The London Agreement is due to come into force on 1 May 2008, since France deposited the instrument of ratification on 29 January.
This will reduce the translation costs of a European patent in a number of the member states of the European Patent Convention, including the Netherlands.
Under the London Agreement, a number of contracting states largely or entirely waive the requirement for translations of granted European patents in their national language. Accordingly, the agreement will affect post-grant translations costs for European patents that are granted on or after 1 May 2008. Countries that are party to the London Agreement, by ratification or accession, and will hence be affected by it, are Germany, the United Kingdom, France, Switzerland, Liechtenstein, Luxemburg, Monaco, the Netherlands, Slovenia, Iceland, Latvia and Croatia. Denmark and Sweden are expected to follow soon.
Countries having a national language that is also an official EPO language, such as France, Germany, the United Kingdom and Switzerland/Liechtenstein, will dispense with translation requirements entirely. However, as a part of the official procedure and before a European patent is granted, it will remain mandatory to have the claims translated from the language of the proceedings into the other two official languages.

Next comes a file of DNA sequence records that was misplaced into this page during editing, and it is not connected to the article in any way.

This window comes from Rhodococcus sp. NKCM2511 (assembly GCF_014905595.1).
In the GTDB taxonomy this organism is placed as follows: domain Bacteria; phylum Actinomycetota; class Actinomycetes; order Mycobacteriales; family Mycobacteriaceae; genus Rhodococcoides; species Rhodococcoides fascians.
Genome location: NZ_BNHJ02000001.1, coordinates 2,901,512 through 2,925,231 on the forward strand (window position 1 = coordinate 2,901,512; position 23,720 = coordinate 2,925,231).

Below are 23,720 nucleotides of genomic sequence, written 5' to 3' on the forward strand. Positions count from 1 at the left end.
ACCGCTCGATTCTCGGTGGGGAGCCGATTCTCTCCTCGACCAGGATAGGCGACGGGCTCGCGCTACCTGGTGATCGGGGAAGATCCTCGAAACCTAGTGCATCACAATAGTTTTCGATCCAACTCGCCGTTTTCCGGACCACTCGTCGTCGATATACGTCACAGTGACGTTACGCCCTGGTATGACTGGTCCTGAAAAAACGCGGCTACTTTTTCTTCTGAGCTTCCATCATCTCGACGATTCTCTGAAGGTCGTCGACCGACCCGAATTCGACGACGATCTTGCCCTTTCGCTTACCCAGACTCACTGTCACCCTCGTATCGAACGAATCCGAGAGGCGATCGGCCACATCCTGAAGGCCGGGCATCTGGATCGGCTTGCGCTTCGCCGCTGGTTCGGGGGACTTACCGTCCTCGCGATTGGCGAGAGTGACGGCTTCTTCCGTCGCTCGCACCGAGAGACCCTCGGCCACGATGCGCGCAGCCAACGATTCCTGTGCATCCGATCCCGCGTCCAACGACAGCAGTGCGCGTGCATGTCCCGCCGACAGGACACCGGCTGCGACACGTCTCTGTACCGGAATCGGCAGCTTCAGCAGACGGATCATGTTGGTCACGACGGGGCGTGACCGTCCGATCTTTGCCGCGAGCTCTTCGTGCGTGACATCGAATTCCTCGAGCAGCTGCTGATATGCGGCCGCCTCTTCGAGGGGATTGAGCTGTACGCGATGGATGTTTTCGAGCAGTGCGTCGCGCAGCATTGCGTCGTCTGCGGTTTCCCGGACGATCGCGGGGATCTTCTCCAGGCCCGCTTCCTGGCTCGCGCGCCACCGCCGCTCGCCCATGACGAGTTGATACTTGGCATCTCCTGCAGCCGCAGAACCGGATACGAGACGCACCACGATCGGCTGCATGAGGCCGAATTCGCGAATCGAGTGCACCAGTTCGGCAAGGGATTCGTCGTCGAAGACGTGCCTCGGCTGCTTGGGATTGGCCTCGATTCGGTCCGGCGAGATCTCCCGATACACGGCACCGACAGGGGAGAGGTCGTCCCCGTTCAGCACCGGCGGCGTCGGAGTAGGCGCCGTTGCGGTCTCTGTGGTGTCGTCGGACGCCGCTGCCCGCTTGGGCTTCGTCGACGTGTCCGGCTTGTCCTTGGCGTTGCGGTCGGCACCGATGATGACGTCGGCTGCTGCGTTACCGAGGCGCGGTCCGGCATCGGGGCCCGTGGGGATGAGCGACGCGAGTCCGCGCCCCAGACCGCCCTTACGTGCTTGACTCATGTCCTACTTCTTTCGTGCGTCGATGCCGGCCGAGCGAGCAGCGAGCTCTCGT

Countries having no national language in common with one of the official languages of the EPO (English, French, German) must choose one of these three languages. If the patent is granted in that language, it will no longer be required that the patent be translated into a national language. At present, all states have chosen English. In addition, these states may require that the claims of the patent be translated into the respective national, i.e. non-EPO, language.
Impact for the Netherlands
In order to validate in the Netherlands a European patent issued in English after 1 May, it will be sufficient to file a Dutch translation of the claims and pay the Dutch fee. In order to validate a patent written in German or French in the Netherlands after 1 May, it will not be sufficient to file only a Dutch translation of the claims; a translation of the description into Dutch or English is also required.
In the Netherlands, the scope of protection offered by the patent will be determined by the translation of the claims. If the scope offered by the translation is narrower than the original, the translation will be held authentic. Under the new regime the translation of the claims, the crucial part of the patent, no longer follows from a translation of the integral text, nor does it form a part thereof. Consequently, the effort required for making top grade translations will be proportionately greater. Implementation of the London Agreement will therefore have its impact on the way we will handle and process future validations in the Netherlands, in order to maintain our high standard of translations.
VEREENIGDE is currently addressing the legal, procedural and financial impact of this matter and will inform you in due course. Should you require additional information in the meantime, please do not hesitate to contact us via your attorney or via Business Support.